Samantha Rovillos

Orthopedic Surgery: Good as New

Robert Wood Johnson University Hospital (RWJ) Security Officer Samantha Rovillos always wanted to pursue a career in law enforcement and public safety, but multiple knee injuries nearly robbed her of that dream.

A former softball player at Keyport High School, Ms. Rovillos experienced chronic soreness and weakness in her knee after playing competitive sports for many years. After high school, she earned an Associate Degree in Criminal Justice from Berkeley College. Following graduation, she was working as a security officer for a private company when she tore the anterior cruciate ligament (ACL) in her knee after a fall at home. For active individuals like Ms. Rovillos, the ACL is important because it is critical for stabilizing the knee when turning or planting the leg.

The South River resident had surgery to reconstruct the ACL at another hospital, but the knee did not heal properly. The chronic pain and weakness from the initial injury forced her to withdraw from the New Jersey State Corrections Officer Training Academy before she could complete the program.

“I was heartbroken,” Ms. Rovillos said. “After I left the academy, I had to work two jobs before I was able to find a full-time security job at RWJ.”

The stubborn knee pain persisted, but Ms. Rovillos was able to effectively perform her work at RWJ until she re-injured the same knee in 2014 following another fall at home.

“My knee never really healed after the first injury,” Ms. Rovillos explained. “So, the weakness probably led to both tears. I was in constant pain. Whether I was standing, the weather was humid or too cold, no matter what time of year, I always had that issue.”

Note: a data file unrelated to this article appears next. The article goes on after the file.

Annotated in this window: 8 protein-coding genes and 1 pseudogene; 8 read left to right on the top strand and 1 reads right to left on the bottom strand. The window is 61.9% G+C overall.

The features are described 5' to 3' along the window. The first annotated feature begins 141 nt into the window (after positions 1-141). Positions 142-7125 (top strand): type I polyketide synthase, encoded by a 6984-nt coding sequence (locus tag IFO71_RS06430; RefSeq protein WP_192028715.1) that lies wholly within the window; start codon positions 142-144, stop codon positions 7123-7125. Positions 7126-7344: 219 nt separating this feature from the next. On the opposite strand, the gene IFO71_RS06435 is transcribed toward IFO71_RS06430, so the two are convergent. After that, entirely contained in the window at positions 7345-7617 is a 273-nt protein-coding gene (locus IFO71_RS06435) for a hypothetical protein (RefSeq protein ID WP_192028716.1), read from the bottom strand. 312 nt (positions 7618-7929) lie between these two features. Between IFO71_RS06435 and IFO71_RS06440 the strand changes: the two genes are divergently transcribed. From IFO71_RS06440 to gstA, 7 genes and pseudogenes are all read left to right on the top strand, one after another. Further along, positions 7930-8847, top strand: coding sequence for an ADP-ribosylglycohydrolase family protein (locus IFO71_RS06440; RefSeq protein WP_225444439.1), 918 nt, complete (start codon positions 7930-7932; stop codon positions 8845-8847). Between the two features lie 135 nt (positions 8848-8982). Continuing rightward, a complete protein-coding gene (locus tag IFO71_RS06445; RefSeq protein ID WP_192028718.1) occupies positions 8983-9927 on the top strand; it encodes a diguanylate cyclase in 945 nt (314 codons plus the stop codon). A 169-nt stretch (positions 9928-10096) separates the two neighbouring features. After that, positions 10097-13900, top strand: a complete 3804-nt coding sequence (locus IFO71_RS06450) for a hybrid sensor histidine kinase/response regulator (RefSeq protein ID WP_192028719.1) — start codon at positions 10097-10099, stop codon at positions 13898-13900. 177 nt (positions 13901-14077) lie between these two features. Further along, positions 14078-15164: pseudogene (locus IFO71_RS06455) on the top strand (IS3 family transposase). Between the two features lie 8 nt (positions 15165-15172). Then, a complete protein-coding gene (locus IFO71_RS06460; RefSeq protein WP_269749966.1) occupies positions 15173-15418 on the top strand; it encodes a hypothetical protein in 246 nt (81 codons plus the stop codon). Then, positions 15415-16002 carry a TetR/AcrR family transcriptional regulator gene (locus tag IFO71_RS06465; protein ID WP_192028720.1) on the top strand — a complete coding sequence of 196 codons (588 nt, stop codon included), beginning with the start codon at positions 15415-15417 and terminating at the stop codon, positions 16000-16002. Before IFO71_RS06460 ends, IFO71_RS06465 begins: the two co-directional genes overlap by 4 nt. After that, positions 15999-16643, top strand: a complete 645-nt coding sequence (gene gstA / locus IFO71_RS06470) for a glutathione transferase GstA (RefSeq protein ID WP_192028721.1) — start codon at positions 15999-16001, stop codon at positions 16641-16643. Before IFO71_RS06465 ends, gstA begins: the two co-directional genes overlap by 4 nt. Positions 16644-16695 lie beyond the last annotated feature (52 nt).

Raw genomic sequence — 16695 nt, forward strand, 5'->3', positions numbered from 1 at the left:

After three years of dealing with chronic, debilitating pain, Ms. Rovillos had enough. She contacted Charles Gatt, MD, an orthopedic surgeon specializing in sports medicine who also serves as Chairman and Associate Professor of Orthopedic Surgery at Rutgers Robert Wood Johnson Medical School and RWJ.

Dr. Gatt is highly experienced in ACL reconstruction and repair, routinely performing almost 100 such surgeries each year. An MRI revealed that Ms. Rovillos first ACL graft had failed.

“It was a complete tear; the original surgery had failed,” Dr. Gatt explained.

Dr. Gatt recommended that Ms. Rovillos have Autograft ACL reconstruction surgery, because she is young and wants to return to an active lifestyle.

“Autograft surgery is preferable for young, active people,” Dr. Gatt notes. “Medical literature shows that the re-rupture rate is much lower if you use the patient’s own tissue in young and active patients.”

During Autograft ACL reconstruction, two tunnels are drilled into the bones of the knee. A small portion of the patient’s patella tendon is removed and fastened between the two holes, replacing the damaged ACL. The procedure lasts approximately 90 minutes.

“The patella tendon is considered the gold standard,” Dr. Gatt explains. “The allograft failure rate is 30 percent higher among young people. I expect her to return to a normal, active lifestyle. I told her that I have performed ACL reconstructions for college football players who have gone on to play in the NFL, so I expect her to be able to become a law enforcement officer. We have been performing the same technique for over 20 years and it has been highly successful.”

An aggressive physical therapy regimen is part of the patient’s post-operative recovery plan.

“Patients can start physical therapy in two days and will be on the exercise bike in 10 days, with exercises such as squats and leg presses at about two to three weeks following surgery,” Dr. Gatt says. “Aggressive rehabilitation contributes to faster recovery and better outcomes.”

“This recovery has been a lot different and a lot easier this time (compared to the first surgery),” Rovillos notes. “I am looking forward to running again, hitting the gym and hopefully I can apply for another law enforcement job.”